5. One year ago, the city was struggling with management-, personnel- and communications-related issues. How do you think that city officials are currently dealing with these issues, and do you think that any further work needs to be done to address them?

Norm Knapp: My concern is that we continually move the ball forward. My business experience will help me to do that and I am committed to making our city government, including myself, more accountable and transparent. When our citizens clearly understand what is happening in their city it makes it much easier for us to work together openly, honestly and respectfully.

Emily Niehaus: There is no doubt we are in transition. The city hired a strong interim City Manager, David Everitt, who has provided us with the leadership needed to come together to begin to solve these issues and fill critical personnel vacancies. Everitt’s contract concludes at the end of this year, and so our city will be faced with recruiting and hiring the right leader to complete this transition and move forward to effectively manage our city.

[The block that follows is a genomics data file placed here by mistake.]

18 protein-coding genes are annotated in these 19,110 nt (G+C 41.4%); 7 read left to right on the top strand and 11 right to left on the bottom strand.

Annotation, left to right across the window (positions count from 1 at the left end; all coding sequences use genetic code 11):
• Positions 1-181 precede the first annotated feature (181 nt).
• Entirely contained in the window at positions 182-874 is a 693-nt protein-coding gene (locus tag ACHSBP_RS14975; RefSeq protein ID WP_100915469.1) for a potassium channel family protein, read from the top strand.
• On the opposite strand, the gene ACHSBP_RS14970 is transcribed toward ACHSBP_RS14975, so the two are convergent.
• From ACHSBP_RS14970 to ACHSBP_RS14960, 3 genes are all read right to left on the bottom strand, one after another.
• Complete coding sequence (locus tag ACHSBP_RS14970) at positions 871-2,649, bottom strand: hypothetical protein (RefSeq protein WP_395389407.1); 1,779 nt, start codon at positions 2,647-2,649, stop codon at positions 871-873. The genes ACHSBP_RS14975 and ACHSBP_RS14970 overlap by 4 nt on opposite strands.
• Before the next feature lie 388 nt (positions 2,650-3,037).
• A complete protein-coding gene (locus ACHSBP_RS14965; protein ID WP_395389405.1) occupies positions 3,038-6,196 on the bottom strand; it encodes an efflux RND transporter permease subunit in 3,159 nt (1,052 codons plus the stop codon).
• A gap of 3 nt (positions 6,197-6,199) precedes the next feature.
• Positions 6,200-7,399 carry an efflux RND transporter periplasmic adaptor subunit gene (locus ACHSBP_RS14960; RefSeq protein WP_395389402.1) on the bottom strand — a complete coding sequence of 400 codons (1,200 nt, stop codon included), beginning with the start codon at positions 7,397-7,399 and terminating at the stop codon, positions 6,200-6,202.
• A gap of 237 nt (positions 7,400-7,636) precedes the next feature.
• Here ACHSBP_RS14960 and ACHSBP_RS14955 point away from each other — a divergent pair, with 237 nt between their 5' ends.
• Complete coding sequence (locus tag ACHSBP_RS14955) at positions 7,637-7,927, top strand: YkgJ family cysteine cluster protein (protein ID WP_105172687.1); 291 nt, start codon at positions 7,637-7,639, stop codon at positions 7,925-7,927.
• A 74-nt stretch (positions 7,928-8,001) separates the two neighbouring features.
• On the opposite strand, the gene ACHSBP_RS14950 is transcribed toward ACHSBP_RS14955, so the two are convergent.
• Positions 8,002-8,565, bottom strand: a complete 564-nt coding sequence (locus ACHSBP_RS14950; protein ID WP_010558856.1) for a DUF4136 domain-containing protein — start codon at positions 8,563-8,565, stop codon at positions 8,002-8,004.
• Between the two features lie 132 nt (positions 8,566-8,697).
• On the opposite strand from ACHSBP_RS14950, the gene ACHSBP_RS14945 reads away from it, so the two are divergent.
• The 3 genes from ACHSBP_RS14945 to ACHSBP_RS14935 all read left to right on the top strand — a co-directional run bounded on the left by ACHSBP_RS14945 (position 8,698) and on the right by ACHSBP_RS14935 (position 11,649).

David Olsen: It was over two years ago and after (former Moab City Manager Donna Metzler) resigned that some city leaders created those problems at a great cost. I did my best to report things that were wrong, and so did others. I wish officials would have addressed the problems earlier. The problems were mitigated when they hired Dave Everitt. I think city officials are doing a better job.

Gerald “Roy” Reed: The recent struggles of the city seemed to have smoothed over at present, but that doesn’t mean the underlying issues have been worked out. Time will tell if that is the case. Proactively fixing things is a better way than only smoothing out the symptoms. Whoever gets into office is going to have their work cut out for them.

6. The limited availability of affordable housing and workforce housing remains a perennial concern in Moab and Grand County. Is the city moving in the right direction on this issue? What can the mayor do to help city officials promote the development of more housing for people who live and work in the community?